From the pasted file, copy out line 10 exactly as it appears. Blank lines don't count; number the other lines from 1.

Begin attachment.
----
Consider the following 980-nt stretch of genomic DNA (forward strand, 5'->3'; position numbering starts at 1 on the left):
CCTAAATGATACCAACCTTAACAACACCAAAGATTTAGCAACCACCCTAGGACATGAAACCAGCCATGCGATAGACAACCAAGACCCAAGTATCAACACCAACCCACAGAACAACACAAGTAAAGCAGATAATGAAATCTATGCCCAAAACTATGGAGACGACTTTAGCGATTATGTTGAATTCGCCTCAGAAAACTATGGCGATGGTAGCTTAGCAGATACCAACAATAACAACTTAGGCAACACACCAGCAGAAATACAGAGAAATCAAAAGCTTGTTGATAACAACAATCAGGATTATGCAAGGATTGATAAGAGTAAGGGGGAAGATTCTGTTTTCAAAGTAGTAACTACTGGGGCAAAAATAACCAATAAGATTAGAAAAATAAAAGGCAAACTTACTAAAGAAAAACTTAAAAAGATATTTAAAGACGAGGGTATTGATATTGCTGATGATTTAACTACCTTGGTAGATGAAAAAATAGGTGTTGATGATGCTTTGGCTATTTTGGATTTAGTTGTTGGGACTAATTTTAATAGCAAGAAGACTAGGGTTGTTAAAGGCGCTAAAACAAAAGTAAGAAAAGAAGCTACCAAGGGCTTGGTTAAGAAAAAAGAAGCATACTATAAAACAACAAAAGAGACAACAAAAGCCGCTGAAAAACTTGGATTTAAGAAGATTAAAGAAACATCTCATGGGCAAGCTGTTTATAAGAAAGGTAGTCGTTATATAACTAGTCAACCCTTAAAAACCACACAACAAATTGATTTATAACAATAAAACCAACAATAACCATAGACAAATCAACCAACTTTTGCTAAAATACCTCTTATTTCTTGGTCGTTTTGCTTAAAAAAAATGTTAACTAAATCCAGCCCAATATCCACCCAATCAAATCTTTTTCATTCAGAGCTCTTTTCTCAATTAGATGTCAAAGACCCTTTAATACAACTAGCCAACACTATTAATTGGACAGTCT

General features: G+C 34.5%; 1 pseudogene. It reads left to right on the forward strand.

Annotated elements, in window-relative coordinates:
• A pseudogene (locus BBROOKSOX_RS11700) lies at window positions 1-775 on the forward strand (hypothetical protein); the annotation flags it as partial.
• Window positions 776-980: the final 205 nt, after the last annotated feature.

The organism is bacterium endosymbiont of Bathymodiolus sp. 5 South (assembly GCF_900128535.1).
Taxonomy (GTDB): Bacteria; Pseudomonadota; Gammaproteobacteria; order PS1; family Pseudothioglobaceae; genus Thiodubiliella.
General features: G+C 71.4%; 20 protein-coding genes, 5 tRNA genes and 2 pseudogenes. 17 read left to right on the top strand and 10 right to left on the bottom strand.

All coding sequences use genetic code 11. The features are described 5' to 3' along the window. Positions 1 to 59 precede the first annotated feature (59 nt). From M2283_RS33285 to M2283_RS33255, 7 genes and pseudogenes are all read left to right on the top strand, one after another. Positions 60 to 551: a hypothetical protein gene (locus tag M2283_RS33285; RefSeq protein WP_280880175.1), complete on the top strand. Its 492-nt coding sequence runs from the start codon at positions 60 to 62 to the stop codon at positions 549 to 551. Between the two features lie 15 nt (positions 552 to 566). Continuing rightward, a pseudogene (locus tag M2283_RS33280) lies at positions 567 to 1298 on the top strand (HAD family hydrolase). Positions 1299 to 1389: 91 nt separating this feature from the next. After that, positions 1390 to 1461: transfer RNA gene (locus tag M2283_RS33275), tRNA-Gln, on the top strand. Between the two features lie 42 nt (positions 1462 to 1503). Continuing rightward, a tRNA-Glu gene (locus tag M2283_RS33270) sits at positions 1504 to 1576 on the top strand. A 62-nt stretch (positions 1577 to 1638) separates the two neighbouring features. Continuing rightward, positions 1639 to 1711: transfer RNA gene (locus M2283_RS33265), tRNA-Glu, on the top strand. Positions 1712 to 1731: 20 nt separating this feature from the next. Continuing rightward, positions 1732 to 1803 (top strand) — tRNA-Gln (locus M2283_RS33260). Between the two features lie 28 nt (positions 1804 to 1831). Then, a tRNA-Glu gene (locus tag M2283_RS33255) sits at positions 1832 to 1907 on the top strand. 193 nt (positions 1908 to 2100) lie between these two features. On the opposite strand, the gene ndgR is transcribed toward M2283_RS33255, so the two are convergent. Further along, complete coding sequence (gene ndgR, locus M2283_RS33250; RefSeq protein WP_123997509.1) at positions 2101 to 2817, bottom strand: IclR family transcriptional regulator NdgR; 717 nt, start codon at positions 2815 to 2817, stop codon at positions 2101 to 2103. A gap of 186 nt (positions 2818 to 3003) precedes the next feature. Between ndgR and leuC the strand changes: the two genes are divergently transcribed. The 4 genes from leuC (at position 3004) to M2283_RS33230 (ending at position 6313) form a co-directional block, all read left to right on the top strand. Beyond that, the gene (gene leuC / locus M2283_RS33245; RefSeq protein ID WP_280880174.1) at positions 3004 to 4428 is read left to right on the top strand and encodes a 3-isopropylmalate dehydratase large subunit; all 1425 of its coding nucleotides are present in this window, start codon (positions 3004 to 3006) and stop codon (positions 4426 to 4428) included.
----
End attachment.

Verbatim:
All coding sequences use genetic code 11. The features are described 5' to 3' along the window. Positions 1 to 59 precede the first annotated feature (59 nt). From M2283_RS33285 to M2283_RS33255, 7 genes and pseudogenes are all read left to right on the top strand, one after another. Positions 60 to 551: a hypothetical protein gene (locus tag M2283_RS33285; RefSeq protein WP_280880175.1), complete on the top strand. Its 492-nt coding sequence runs from the start codon at positions 60 to 62 to the stop codon at positions 549 to 551. Between the two features lie 15 nt (positions 552 to 566). Continuing rightward, a pseudogene (locus tag M2283_RS33280) lies at positions 567 to 1298 on the top strand (HAD family hydrolase). Positions 1299 to 1389: 91 nt separating this feature from the next. After that, positions 1390 to 1461: transfer RNA gene (locus tag M2283_RS33275), tRNA-Gln, on the top strand. Between the two features lie 42 nt (positions 1462 to 1503). Continuing rightward, a tRNA-Glu gene (locus tag M2283_RS33270) sits at positions 1504 to 1576 on the top strand. A 62-nt stretch (positions 1577 to 1638) separates the two neighbouring features. Continuing rightward, positions 1639 to 1711: transfer RNA gene (locus M2283_RS33265), tRNA-Glu, on the top strand. Positions 1712 to 1731: 20 nt separating this feature from the next. Continuing rightward, positions 1732 to 1803 (top strand) — tRNA-Gln (locus M2283_RS33260). Between the two features lie 28 nt (positions 1804 to 1831). Then, a tRNA-Glu gene (locus tag M2283_RS33255) sits at positions 1832 to 1907 on the top strand. 193 nt (positions 1908 to 2100) lie between these two features. On the opposite strand, the gene ndgR is transcribed toward M2283_RS33255, so the two are convergent. Further along, complete coding sequence (gene ndgR, locus M2283_RS33250; RefSeq protein WP_123997509.1) at positions 2101 to 2817, bottom strand: IclR family transcriptional regulator NdgR; 717 nt, start codon at positions 2815 to 2817, stop codon at positions 2101 to 2103. A gap of 186 nt (positions 2818 to 3003) precedes the next feature. Between ndgR and leuC the strand changes: the two genes are divergently transcribed. The 4 genes from leuC (at position 3004) to M2283_RS33230 (ending at position 6313) form a co-directional block, all read left to right on the top strand. Beyond that, the gene (gene leuC / locus M2283_RS33245; RefSeq protein ID WP_280880174.1) at positions 3004 to 4428 is read left to right on the top strand and encodes a 3-isopropylmalate dehydratase large subunit; all 1425 of its coding nucleotides are present in this window, start codon (positions 3004 to 3006) and stop codon (positions 4426 to 4428) included.